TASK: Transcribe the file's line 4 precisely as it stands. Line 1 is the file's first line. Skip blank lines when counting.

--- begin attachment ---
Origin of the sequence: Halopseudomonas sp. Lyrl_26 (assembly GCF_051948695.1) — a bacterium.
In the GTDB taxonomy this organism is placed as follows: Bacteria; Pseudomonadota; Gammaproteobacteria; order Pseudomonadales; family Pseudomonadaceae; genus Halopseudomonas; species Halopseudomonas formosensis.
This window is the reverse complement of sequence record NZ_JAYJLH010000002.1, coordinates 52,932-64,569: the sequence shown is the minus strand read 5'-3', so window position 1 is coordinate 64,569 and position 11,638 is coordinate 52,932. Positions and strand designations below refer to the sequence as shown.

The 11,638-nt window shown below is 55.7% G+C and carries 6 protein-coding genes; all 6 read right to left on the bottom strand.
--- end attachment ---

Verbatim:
The 11,638-nt window shown below is 55.7% G+C and carries 6 protein-coding genes; all 6 read right to left on the bottom strand.